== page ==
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in certain events; more particularly in the case of change of ownership of the subjectmatter insured. Arnould lays it down that the rescission of the contract must be the act of both parties to it-the insured and the insurer. "The ins. broker, acting for the former, has no authority merely by virtue of his capacity as agent, notwithstanding the pol. have been left in his hands, to demand or consent to the cancellation of the pol." This was so decided in the case of Xenos v. Wickham, in 1863. Weskett said, 1781: "It is everywhere the usage when underwriters cancel their subs. to a pol., for there being no interest, or no risk, or short interest, to allow them to retain one half p.c."
Questions of considerable nicety sometimes arise regarding Cancelment. Here is a case, Baines v. Woodfall, which came before the Courts in 1859: A vessel ins. against fire for 12 months ending 29th July, arrived at Liverpool on 12th April, and the insured wrote a letter to the ins. broker, proposing a cancellation of the pol. and return of prem. “say from 12th of April." The broker sent for the pol., "to put forward returns for cancellation," and received it. On the 21st April the broker cancelled it, on the terms of returning prem. from the 30th April to 30th July, alleging a custom of ins. brokers not to reckon broken months. The ship was burnt on 22nd April; and that same day the insured wrote a letter, withdrawing his proposal to cancel, as he had then received no answer. The question was whether, under these circumstances, there had been a cancellation, and on what terms. Held, that the pol. must be considered cancelled on the terms originally proposed, and in conformity with which the broker sent for the pol. The plaintiff therefore lost the ins, and recovered the difference on the return of prem. from the 12th instead of the 30th April. [RETURNS.]
Fire Policies.-Cases of Cancelment very frequently arise under Fire pol. In the case of fire pol. upon ships, custom comes into play. In regard to ordinary fire pol. nearly everything turns upon the terms of the contract. We do not recall any cases in point in our English law-books; but several most instructive cases have been before the American Courts. Thus, in Goit v. National Protection Ins. Co., 1855, the facts were as follow: A condition of pol. provided for cancelling the pol. if risk should be deemed undesirable, and the Co. instructed its agent to cancel the pol.; but instead of doing so, he only notified the insured of the Co.'s desire to cancel, and at the same time agreed with insured to let the pol. remain until he, the insured, could effect another ins. Held, that the pol. was not cancelled, and that the Co. was liable.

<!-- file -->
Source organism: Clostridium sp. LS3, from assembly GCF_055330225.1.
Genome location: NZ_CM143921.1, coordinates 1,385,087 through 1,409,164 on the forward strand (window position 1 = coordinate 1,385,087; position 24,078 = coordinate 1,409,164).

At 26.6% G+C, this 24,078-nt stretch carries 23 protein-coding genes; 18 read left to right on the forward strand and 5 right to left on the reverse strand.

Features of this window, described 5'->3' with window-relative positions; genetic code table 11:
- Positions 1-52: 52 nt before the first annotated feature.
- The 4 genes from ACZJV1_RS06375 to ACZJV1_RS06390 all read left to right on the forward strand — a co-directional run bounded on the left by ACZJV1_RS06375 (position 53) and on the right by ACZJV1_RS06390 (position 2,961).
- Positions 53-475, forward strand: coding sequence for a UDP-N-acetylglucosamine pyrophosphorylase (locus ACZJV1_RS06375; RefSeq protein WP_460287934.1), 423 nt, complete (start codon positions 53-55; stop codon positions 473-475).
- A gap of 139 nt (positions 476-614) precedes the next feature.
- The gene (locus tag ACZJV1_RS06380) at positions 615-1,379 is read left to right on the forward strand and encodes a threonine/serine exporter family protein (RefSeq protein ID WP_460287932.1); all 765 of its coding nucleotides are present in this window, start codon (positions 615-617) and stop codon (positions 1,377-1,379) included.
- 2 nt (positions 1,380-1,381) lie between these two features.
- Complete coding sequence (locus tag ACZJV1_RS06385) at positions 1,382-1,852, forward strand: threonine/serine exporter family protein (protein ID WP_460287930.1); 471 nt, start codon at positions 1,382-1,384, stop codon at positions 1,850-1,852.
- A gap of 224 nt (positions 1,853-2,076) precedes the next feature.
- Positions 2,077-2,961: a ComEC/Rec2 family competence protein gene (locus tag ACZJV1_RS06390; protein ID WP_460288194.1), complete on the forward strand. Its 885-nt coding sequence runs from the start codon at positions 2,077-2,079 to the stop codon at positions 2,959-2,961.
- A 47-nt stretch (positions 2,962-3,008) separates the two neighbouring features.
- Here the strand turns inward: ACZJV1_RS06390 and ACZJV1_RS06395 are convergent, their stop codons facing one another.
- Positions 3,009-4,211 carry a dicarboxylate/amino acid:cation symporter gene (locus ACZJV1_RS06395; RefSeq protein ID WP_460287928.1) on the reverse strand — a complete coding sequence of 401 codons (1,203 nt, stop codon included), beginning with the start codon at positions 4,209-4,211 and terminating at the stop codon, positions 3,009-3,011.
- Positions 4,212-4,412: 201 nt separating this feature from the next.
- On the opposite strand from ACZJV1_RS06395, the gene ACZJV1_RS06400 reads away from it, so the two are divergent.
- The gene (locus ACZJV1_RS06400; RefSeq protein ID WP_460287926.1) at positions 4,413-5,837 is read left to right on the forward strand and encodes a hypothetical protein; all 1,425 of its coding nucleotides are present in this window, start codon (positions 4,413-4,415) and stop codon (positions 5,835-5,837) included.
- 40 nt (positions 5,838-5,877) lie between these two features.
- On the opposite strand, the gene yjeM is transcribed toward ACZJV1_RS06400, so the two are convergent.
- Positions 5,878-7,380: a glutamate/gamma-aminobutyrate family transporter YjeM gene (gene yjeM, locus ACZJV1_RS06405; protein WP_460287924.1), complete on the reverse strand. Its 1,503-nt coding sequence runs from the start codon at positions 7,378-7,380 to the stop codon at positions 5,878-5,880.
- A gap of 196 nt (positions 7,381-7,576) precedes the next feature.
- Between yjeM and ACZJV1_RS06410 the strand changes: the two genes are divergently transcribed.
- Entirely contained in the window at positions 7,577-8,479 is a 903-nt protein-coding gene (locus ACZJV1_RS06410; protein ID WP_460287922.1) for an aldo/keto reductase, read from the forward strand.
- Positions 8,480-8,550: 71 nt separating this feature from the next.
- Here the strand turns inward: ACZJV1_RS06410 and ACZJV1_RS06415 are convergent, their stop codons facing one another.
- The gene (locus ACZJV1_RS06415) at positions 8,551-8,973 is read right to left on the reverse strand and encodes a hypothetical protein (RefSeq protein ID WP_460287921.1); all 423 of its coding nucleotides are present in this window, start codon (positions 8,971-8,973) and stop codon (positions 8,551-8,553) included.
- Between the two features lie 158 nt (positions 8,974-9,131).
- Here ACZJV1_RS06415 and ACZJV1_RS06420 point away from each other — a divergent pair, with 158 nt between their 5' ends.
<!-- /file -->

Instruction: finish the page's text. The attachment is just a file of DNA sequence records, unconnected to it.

But, in the case of Fabyan v. Union Mut. F. Ins. Co., 1856, a by-law of the Co. provided that, "If the risk be increased by any change of the circumstances disclosed in the application, etc., the pol. shall thereupon be void unless an add. prem. and deposit shall be settled with and paid to said Co." After effecting ins., plaintiff put up 7 add. stoves in the building, and notified defendants thereof, admitting it to be an "increase of risk." Defendants replied, declining to continue the ins., and said they would surrender his prem. note without charge. Plaintiff wrote again to know if they would not return also the cash prem. he had paid, and that if so he would be satisfied, and get insured else. where; the Co. replied that they would not, but would make no assessment on his note. Afterwards the property was destroyed before anything was done. Held, that this was notice to the plaintiff that the Co. declined to assume the "increased risk," and elected to terminate their ins. under the pol. by law; and that thereupon the pol. was void.